November 17, 2011

Dave's Unspoilt Capsules and Awards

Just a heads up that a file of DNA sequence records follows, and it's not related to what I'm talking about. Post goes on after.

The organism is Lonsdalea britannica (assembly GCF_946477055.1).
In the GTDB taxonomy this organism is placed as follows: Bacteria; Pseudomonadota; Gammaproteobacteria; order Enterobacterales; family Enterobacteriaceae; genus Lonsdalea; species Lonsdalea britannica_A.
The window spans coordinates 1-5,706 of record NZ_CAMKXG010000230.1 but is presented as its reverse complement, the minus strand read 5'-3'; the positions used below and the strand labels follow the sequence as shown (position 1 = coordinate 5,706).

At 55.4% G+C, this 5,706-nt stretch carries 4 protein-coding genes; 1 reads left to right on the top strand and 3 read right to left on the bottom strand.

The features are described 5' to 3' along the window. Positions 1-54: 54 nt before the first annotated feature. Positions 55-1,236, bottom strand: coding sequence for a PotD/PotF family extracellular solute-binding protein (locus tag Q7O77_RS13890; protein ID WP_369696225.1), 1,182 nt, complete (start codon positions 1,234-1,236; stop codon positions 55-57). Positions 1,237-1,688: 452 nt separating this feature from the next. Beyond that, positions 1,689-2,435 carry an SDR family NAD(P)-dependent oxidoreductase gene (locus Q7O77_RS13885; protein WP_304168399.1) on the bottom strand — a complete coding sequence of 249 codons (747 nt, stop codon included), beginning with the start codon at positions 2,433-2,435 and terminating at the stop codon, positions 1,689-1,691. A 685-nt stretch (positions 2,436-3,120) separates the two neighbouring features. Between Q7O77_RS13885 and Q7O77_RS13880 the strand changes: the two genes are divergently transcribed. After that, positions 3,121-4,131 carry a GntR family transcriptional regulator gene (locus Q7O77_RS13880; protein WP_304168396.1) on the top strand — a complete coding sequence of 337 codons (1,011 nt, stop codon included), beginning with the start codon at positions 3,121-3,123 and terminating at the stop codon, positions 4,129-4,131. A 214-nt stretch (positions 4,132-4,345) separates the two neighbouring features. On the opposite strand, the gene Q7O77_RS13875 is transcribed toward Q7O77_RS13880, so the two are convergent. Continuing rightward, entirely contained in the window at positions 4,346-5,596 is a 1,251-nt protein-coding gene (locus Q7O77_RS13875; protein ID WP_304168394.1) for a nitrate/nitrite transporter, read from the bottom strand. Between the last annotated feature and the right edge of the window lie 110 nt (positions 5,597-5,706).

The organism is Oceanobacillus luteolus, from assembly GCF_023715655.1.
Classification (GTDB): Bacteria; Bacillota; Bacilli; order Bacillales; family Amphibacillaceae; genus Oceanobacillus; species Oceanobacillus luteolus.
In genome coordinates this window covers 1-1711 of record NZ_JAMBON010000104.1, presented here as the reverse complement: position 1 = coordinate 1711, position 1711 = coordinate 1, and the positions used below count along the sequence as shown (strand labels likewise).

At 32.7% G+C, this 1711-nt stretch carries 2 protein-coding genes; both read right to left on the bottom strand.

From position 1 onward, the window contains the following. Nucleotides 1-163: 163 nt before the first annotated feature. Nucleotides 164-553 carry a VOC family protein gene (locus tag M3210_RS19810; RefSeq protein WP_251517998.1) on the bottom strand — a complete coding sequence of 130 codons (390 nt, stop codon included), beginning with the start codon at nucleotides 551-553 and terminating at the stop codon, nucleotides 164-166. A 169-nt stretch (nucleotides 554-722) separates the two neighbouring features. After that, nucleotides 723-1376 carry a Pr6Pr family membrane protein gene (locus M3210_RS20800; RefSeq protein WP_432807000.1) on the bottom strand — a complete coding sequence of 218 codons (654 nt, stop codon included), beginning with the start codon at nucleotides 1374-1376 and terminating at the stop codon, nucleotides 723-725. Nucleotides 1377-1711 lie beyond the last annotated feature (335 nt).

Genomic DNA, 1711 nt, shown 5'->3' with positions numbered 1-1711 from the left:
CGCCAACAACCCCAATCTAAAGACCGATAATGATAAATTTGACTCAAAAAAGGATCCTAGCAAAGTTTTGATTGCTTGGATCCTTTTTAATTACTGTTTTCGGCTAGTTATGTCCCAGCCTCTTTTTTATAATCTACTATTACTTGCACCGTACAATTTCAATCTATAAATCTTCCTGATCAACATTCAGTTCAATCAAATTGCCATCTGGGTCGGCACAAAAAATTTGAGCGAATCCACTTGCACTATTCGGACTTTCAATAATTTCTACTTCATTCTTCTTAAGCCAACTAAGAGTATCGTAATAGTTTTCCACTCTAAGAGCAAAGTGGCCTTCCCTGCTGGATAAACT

Intermittent Picks and Pans, plus Awards of Dubious Merit Standard Disclaimers: Please set appropriate followups. Recommendation does not factor in price. Not all books will have arrived in your area this week. An archive can be found on my homepage, January will see my first journal publication with an UNK byline Items of Note (strongly recommended or otherwise worthy): Atomic Robo: Ghost of Station X #2 and #3 (of 5) "Other Media" Capsules: Things that are comics-related but not necessarily comics (i.e. comics-based movies like Iron Man or Hulk), or that aren't going to be available via comic shops (like comic pack-ins with DVDs) will go in this section when I have any to mention. They may not be as timely as comic reviews, especially if I decide to review novels that take me a week or two (or ten) to get around to. Batman: Year One DVD: DC/Warner Premiere - I got the single-disc version, as the extra content on the two-disc set was just a featurette and some DCAU episodes I already have on other sets. The main extra on the single disc is a Catwoman short. It's pretty well animated, but did they have to throw in a scene of Catwoman poledancing? Sure, the sex industry is part of the current Catwoman's background, but really. If nothing else, bad timing given all the criticism about NuDC turning so many female characters into fetish parodies. One of the problems of adaptation TO comics is that there's rarely enough pagecount to do the story really need at least a page per minute, if not two. Oddly, I think this 104 minute movie that adapts four issues of the comic may have needed an even "less favorable" ratio to work. Miller really crammed a lot of story into those four issues, and in the movie it feels like none of them is getting quite enough time. Most notably, it suffers from having three main characters: Jim Gordon, Batman and (to a lesser extent) Catwoman. Is this Jim's story? Is it Bruce's? Selina is obviously a subplot, but it would have made a stronger movie if it were clearer whether Bruce or Jim were the main character. And Jim's the obvious choice, because while it's the year Bruce became Batman, the real dramatic line is all on Jim Gordon. Bruce's own story is too weak to stand up against it, but gets a lot of screen time anyway. As a side issue, at a time when DC is trying so very hard to clean up their continuity, this story reminds us that Batman can't really do without a 20+ year backstory unless you're willing to jettison a lot of elements. Want Barbara Gordon as Batgirl? She's not even conceived yet during the Year One story. They even acknowledge the deep time aspect of this when Bruce leaps over the sign of a "VHS and Beta Rental" store (although did anyone really name stores like that back in the 80s and 90s? All the places around me just proclaimed movie rental in general). Still, a good story and a pretty good adaptation, it just shows its age in a lot of ways. Recommended. Digital Content: Unless I find a really compelling reason to do so, I won't be turning this into a webcomic review column. Rather, stuff in this section will be full books available for reading online or for download, usually for pay. I will often be reading these things on my iPod if it's at all possible. Atomic Robo: the Ghost of Station X #2 (of 5): Red5 Comics - Yes, I've been staying a month behind to save a buck. :) It's mostly a protest against Diamond-caused pricing stucture, though, as I can certainly afford the extra dollar and the comic is worth it. The two main plot threads in this series haven't quite come together yet, but by the end of the issue it's becoming clearer how they MIGHT be. A few important questions about Robo are also answered, including the obvious "can he survive orbital re-entry?" The story is interesting, and the scripting is at Clevinger's usual high level. Strongly recommended. $1.99 at ComiXology. Atomic Robo: the Ghost of Station X #3 (of 5): Red5 Comics - To my delight (if mild suspicion), the new issue showed up at $1.99 instead of $2.99, so I read the issues only a day apart rather than a month. :) While it's not spelled out explicitly yet, there's enough clues to strongly suggest the culprit behind both the vanishing house and the plot against Robo. Meanwhile, there is a lot of shooting and exploding and Action Geekery. Even on a little iPod it's a fun read. Strongly recommended. $1.99 at ComiXology. Trades: Trade paperbacks, collections, graphic novels, pocket manga, whatever. If it's bigger than a "floppy" it goes here. Nothing this time around. Floppies: If I actually pick up some monthly issues, they'll go here. Given my reluctance to put money in Diamond's hands, though, these would likely only be review copies or stuff found in oddball places. And no, I don't have any particular disdain for the monthlies, but they *are* floppy, yes? And like floppy disks they may be a doomed format. Young Justice #7-9: DC - Well, some friends who didn't drop this book recently assured me it had gotten better, and when I found that Hastings had all of the issues I hadn't bought, I grabbed the three by the new writing team of Weisman and Hopps. My guess is that since I recognize Weisman and I don't recognize Hopps, that Weisman provides the plot and some scripting, but Hopps does most of the actual writing. Christopher Jones does a good job of capturing the cartoon's look without making it look like a cel book. The story in #7-8 is more background on Artemis, providing the other side of the story for the Amazo episode. It gets a bit too coy, though, refusing to show the face of Artemis's's not like the art style would let us figure out anything about his identity from seeing the face, after all. A very good adjunct to the cartoon. #9 starts a new story in which Captain Atom uses the team to clear his name. Or, rather, to clear Nathanial Adam's name. He doesn't exactly tell the kids the full story. Most of the elements are the same as in the 1986-7 stories, adapted to make them a little more kid-friendly (as much as murder can be, anyway). I'm definitely interested enough to pick up #10 in some format, either digital or physical. Recommended $2.99 an issue. Marvel Adventures Super Heroes #18: Marvel - As long as I was buying the YJ issues, I picked this up as well. Van Lente-written Iron Man story in a timeline of uncertain origin (Pepper doesn't know Tony is Iron Man, Rhodey isn't War Machine yet, it's the first time Iron Man has faced Mandarin, etc). Despite the Avengers EMH-style cover art, the story inside doesn't seem to be related to that cartoon. It's a decent enough done-in-one story, although the plot device can be seen coming from high orbit, and Mandarin is pretty one-dimensional. Mildly recommended. $2.99 Dave Van Domelen, "Angering powerful people in charge of shadowy organizations is pretty much my HOBBY." - Robo Tesla, Atomic Robo: the Ghost of Station X #3 (of 5)